Sunday, March 25, 2007


Margalit Fox in Friday's The New York Times writes an obituary on Professor Tanya Reinhart which illuminates the diversity of views of Israelis towards the Palestinian Question. According to the obit, Ms. Reinhart "was best known to the public as an ardent critic of her country's plicies towards the Palestinians . . ."

"Professor Reinhart, who for many years taught linguistics and cultural studies at Tel Aviv University, was known for her outspoken views and writings on the Israeli-Palestinian conflict. She called repeatedly for Israeli withdrawal from the West Bank and Gaza, and in recent years supported a European petition calling for an academic boycott of Israel."

So much for a common American misconception that the views of Israelis are monolithic and unified in support of the Israeli government's harsh policies and actions versus the Palestinians.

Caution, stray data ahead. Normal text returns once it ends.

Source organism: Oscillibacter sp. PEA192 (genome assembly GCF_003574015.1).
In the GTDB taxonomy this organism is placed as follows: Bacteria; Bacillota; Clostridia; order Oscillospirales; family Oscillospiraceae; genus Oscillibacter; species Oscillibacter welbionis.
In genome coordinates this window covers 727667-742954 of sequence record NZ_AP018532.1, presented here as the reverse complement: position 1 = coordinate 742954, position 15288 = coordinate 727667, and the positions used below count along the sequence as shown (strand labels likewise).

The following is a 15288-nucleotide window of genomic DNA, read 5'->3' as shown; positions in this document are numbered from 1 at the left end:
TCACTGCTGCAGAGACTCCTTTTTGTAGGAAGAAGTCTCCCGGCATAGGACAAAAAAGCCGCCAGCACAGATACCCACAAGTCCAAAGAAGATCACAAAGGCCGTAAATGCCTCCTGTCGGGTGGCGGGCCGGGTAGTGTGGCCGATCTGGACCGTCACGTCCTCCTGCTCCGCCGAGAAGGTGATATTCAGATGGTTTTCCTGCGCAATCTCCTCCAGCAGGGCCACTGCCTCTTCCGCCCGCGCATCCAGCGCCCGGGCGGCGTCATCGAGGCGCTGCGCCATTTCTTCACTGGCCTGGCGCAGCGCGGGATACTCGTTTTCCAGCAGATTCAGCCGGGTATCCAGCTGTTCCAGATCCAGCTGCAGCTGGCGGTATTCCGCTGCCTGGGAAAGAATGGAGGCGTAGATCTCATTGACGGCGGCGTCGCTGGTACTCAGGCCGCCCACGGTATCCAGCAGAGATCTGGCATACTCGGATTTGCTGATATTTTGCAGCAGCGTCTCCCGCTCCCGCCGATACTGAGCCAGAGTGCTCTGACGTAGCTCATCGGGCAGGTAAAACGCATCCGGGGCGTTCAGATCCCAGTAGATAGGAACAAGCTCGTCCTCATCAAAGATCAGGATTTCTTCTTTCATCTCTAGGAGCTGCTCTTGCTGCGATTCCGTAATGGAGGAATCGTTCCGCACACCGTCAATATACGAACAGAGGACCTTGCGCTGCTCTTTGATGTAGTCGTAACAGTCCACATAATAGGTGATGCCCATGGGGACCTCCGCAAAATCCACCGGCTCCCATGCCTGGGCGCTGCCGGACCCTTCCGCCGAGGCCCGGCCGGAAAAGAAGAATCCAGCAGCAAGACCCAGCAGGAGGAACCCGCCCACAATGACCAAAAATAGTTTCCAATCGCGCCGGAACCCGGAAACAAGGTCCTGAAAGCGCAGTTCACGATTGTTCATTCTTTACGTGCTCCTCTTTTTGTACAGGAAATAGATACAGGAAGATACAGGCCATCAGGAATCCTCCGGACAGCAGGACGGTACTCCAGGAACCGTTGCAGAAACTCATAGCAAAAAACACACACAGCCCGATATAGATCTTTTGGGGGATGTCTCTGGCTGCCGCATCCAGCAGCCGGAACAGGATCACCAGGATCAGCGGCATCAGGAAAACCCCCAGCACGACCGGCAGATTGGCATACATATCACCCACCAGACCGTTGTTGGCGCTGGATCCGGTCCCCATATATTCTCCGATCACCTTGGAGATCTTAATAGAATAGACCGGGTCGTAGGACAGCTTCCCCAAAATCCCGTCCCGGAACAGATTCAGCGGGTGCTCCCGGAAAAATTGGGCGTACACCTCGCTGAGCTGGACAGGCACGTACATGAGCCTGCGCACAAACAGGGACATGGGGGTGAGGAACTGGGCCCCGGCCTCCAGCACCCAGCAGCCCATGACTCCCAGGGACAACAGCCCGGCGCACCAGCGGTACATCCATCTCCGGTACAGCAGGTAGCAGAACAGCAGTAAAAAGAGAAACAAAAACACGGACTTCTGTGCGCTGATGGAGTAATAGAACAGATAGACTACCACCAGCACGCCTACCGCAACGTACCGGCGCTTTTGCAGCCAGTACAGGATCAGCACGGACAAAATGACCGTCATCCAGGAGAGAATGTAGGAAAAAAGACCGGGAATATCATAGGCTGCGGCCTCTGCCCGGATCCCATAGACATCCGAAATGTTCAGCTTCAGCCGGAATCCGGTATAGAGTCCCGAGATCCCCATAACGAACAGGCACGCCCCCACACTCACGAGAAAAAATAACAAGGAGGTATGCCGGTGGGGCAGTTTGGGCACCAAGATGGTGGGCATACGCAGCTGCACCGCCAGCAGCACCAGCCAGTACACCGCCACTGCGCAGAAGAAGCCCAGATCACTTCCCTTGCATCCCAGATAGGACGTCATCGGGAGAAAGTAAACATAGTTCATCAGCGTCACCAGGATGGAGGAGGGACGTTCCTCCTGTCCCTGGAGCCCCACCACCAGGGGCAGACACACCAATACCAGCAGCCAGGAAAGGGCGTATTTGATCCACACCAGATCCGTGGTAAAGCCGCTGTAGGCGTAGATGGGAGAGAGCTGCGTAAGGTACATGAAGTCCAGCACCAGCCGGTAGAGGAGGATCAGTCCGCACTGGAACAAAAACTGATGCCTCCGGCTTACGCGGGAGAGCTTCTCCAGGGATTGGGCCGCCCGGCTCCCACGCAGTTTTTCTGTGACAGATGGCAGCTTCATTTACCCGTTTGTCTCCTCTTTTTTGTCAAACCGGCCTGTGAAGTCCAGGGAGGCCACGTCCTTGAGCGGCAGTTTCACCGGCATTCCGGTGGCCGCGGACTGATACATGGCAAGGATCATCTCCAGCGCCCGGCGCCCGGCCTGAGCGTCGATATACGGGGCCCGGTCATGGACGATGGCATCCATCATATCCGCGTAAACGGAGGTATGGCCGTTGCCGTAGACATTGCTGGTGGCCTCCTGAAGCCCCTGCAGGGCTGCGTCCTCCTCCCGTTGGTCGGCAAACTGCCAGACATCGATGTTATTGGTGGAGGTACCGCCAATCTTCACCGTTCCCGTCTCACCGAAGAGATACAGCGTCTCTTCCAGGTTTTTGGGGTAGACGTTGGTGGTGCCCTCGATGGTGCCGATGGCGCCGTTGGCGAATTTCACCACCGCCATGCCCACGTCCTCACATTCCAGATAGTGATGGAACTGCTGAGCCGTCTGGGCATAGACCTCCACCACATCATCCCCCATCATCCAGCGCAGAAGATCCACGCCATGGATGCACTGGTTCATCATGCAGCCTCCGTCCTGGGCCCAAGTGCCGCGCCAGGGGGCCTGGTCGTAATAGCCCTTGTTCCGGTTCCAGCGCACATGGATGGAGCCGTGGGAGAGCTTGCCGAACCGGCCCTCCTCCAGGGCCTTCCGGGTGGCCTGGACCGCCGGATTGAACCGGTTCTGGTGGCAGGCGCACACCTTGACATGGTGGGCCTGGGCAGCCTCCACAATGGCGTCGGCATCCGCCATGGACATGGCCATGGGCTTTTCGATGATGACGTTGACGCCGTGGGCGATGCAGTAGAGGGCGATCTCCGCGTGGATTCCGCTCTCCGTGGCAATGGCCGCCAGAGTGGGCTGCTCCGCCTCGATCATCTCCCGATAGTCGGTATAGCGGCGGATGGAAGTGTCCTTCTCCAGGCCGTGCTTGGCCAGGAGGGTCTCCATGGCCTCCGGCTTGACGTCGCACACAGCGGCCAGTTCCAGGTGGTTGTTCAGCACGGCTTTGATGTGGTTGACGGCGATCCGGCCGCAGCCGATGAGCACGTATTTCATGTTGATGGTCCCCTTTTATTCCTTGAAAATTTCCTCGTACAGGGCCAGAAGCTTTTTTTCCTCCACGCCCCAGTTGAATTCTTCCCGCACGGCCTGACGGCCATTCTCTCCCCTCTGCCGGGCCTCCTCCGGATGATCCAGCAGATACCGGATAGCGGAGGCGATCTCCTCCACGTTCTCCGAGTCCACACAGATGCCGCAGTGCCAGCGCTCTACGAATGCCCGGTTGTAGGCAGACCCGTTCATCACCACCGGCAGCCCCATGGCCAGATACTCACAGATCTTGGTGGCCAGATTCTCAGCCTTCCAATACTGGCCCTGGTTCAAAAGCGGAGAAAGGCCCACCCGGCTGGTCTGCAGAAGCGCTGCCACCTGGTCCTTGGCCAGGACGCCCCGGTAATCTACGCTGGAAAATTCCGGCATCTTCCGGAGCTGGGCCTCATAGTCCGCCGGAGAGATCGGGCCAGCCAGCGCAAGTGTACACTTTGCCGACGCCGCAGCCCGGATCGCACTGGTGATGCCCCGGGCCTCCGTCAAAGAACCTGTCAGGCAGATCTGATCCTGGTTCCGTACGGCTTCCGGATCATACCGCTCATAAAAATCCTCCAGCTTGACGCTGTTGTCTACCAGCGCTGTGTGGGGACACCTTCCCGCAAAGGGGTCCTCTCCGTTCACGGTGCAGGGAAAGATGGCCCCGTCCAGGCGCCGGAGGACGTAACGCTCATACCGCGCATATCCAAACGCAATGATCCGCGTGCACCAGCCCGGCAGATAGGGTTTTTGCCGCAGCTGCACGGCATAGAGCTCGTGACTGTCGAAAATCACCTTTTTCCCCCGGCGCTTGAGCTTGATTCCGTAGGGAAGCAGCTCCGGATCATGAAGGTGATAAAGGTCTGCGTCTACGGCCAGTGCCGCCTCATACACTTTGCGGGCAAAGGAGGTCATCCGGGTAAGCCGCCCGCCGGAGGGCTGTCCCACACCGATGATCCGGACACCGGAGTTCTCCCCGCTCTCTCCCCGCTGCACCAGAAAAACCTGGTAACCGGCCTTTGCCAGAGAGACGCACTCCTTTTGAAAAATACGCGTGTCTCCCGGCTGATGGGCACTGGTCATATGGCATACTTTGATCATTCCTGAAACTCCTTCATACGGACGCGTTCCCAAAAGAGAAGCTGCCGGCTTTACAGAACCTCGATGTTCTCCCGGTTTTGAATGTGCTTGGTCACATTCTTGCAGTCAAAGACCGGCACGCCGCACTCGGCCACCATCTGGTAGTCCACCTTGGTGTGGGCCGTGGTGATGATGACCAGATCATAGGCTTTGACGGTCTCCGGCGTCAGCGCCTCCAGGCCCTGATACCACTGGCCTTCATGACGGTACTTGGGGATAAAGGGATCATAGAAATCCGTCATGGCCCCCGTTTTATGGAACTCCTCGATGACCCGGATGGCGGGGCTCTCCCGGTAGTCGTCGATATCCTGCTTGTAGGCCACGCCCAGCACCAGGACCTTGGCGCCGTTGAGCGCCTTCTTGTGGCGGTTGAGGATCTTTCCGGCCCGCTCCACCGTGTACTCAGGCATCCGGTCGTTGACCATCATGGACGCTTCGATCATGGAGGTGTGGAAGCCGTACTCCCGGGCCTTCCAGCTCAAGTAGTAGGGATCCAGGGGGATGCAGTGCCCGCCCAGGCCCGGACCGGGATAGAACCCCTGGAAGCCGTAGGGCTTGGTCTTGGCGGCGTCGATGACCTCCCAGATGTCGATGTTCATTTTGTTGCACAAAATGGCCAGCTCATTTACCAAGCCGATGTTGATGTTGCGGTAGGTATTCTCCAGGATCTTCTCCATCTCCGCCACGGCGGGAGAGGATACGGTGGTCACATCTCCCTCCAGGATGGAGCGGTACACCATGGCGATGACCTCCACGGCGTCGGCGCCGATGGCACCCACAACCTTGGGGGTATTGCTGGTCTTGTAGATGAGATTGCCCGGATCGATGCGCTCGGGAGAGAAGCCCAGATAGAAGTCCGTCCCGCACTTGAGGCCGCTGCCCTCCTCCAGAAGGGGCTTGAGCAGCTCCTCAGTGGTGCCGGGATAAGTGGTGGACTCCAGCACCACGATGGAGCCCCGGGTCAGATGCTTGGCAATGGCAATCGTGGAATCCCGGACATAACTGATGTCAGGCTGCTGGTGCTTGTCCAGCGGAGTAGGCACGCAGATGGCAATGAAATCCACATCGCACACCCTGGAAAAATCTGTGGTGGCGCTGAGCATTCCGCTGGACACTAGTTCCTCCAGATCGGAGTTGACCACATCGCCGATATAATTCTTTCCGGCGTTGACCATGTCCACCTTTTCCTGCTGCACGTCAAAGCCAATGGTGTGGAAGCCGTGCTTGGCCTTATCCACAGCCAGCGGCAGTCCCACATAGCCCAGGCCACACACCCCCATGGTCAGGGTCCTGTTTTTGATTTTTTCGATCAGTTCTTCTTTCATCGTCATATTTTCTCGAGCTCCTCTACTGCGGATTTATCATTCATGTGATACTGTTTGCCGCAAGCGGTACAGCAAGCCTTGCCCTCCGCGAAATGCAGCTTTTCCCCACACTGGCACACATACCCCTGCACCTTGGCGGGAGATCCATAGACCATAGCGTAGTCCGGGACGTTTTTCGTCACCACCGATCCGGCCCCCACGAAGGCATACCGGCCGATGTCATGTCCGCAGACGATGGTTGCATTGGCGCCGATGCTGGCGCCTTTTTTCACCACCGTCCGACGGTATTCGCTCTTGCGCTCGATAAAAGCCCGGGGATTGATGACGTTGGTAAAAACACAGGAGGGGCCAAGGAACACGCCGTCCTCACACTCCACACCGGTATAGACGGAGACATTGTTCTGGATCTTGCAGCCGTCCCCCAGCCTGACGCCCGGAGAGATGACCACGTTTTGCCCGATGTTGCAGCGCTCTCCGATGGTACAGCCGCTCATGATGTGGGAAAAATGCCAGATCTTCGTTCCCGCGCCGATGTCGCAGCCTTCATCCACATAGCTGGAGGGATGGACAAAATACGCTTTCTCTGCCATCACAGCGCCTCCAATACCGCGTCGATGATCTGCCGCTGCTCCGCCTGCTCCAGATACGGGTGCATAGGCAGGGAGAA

1 comment:

  1. Roberto:

    The Israeli-Palestinian question is a complex and troubling quandary – certainly one that does not lend itself easily to generalizing assumptions of any kind.

    Speaking candidly, I wouldn't even venture an opinion on the prevailing winds of public sentiment; I know enough to appreciate that both sides must feature an eclectic range of views.

    There are, after all, many among the American and Israeli elite who favor an immediate end to the Jewish state's policy of expansionism, including a full withdrawal from all territories occupied during the Six-Day War of 1967. The trouble is, how much does this position resonate with the Israeli street?

    I suspect there are others who share the opinions of the late professor; but then, I haven't walked the alleyways of Jerusalem or Tel Aviv.

    I suppose we can say this much: the notion of Israelis as being "monolithic and unified" in their support of militarism is simply erroneous. The people of Israel are evidently too diverse to display such ideological homogeneity.